Elise sat in her kitchen staring at a huge, meaningless pile of bills, bank statements, outstanding invoices and cancelled checks. She had always been close to her dad, but right now she was furious at him for dying and making her the Executor of his estate in his Will. Elise was a musician with an MFA, not an accountant. She was nearly 50 and had never so much as balanced her own checkbook. She was not irresponsible, just not equipped to deal with this kind of challenge.
She finally called her friend Joe, a bookkeeper. Joe arrived, looked at the sea of bills and quickly agreed that her dad’s records were a mess. He’d never recorded checks, and some of the invoices were three years old.
Joe helped Elise create a plan that started with getting methodical and organized
Create a pile of all the bills and invoices.
Look for receipts, cancelled checks or other verification that a bill has been paid, such as bank statements, and create another pile.
Keep a separate pile for anything that’s going to affect a credit balance–checks that might have been received or automatic deposits that were made to an account.
Create a spreadsheet. List all of the bills found; match them with cancelled checks and receipts.
If you can’t find something, first check bank statements. If nothing is there, call the company that sent the invoice and ask if the bill has been paid.
If it has been paid, request a receipt. If it hasn’t, create a separate spreadsheet category for unpaid bills or outstanding debt and note the amount.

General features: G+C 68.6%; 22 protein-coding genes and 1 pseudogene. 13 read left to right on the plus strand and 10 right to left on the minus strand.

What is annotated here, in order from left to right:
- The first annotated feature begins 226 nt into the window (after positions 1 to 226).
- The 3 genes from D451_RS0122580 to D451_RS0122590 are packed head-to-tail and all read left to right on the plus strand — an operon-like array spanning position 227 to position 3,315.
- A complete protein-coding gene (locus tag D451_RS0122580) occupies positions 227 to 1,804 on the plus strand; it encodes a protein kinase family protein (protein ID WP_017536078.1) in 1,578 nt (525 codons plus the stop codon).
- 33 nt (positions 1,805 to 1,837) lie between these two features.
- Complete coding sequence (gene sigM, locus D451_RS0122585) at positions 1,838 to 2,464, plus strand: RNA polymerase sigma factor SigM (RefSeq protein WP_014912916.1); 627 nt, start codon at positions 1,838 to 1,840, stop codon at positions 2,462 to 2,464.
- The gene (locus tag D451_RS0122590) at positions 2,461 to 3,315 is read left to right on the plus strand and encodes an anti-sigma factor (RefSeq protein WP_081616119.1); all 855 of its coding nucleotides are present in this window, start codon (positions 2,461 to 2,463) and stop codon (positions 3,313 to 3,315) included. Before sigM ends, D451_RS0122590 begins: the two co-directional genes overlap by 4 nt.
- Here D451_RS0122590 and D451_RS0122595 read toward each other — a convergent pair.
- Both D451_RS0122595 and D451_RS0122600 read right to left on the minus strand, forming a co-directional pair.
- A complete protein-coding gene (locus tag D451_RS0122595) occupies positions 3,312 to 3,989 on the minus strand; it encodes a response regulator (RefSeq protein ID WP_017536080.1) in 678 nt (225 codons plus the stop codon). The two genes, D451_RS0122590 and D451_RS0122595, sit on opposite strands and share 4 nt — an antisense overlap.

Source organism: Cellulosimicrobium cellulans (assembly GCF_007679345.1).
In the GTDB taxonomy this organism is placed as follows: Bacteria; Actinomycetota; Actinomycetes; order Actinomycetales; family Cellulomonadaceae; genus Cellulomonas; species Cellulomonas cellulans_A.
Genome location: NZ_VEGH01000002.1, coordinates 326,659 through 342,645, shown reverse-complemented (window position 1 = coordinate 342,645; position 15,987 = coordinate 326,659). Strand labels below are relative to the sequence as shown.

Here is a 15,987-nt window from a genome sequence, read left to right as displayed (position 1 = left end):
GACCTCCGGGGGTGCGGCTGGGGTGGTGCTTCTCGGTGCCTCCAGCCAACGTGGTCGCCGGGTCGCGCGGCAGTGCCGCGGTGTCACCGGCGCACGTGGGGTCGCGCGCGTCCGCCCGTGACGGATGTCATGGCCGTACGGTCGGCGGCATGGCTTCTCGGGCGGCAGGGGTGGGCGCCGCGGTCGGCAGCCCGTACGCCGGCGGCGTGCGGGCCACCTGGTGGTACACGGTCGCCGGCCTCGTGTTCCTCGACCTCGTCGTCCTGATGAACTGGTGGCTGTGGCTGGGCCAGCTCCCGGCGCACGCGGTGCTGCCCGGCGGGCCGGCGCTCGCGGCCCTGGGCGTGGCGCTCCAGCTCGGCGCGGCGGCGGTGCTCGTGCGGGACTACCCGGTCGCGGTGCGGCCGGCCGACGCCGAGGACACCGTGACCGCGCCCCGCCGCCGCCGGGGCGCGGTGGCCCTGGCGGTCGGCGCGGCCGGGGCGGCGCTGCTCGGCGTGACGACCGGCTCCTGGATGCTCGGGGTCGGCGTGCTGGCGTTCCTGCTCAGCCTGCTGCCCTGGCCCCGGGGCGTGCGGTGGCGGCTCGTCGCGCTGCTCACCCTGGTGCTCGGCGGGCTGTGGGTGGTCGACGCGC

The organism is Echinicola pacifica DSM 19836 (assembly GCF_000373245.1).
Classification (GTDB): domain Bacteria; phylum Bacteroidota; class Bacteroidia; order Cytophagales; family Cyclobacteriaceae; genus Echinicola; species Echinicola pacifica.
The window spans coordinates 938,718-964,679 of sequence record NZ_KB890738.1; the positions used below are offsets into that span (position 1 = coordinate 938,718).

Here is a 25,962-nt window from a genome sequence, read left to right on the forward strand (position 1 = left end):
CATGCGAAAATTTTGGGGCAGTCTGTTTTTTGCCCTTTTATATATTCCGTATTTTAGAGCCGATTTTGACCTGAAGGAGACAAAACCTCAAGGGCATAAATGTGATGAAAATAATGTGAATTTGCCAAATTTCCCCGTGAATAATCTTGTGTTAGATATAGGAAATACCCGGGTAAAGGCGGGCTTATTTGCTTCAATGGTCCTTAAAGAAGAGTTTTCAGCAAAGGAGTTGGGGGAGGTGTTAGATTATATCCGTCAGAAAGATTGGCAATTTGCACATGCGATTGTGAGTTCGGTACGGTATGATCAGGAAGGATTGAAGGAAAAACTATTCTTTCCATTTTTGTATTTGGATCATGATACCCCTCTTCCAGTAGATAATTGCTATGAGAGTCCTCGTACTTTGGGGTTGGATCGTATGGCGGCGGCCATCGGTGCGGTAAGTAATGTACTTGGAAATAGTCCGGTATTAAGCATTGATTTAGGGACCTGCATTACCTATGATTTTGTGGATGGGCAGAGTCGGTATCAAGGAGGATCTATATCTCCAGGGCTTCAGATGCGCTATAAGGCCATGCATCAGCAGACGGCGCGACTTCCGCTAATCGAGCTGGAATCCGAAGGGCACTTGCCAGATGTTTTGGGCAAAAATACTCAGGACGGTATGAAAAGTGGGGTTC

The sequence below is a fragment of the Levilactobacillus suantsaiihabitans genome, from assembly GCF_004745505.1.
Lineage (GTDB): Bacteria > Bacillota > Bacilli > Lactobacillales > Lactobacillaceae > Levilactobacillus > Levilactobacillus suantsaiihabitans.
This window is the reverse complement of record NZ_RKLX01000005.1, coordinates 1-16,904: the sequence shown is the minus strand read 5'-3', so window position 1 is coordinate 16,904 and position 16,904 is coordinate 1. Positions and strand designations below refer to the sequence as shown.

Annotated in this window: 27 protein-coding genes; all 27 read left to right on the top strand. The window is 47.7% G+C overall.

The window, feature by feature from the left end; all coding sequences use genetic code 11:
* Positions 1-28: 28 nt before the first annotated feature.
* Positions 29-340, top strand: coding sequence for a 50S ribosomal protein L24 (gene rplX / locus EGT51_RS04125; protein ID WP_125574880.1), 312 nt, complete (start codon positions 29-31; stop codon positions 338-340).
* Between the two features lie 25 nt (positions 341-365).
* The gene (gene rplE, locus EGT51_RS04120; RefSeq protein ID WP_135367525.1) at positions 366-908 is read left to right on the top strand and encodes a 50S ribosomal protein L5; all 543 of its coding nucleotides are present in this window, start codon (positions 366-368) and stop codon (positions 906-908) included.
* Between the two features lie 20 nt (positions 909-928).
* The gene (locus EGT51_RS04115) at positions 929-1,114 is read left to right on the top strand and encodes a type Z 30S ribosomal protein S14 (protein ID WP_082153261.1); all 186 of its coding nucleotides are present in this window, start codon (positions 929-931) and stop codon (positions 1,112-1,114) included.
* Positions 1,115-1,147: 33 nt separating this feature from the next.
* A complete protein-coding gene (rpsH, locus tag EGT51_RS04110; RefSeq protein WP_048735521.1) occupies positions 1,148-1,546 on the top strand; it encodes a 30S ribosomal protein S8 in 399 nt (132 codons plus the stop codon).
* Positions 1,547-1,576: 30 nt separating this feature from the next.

Key responsibility of the Executor: Accounting for assets and liabilities
To those who are not used to keeping careful financial records, this may seem like a lot of work, and it is. But until the assets and liabilities have been accounted for, Probate cannot move forward. It is important to document every step taken to verify liabilities and assets. It is also important to document the liquidation of assets to either pay bills or divide the estate among the heirs. This will include the cost of an appraiser who will estimate the value of any property that needs to be sold, then recording the sale.
Invest in financial software. A spreadsheet is fine; Excel will do the math for you.
Focus on the numbers. Check and recheck the numbers—they need to balance.
Match every number to a source document. It is much easier to locate an error if every entry is matched to a source document–a receipt, account statement, correspondence, bills paid or pending, and photocopies of checks and deposit slips. Note the source on the spreadsheet, file the documents and keep on hand.
Document everything. Keep comprehensive notes on all expenses and transactions made on behalf of the estate, including dates, purpose and the exact amount. Keep receipts.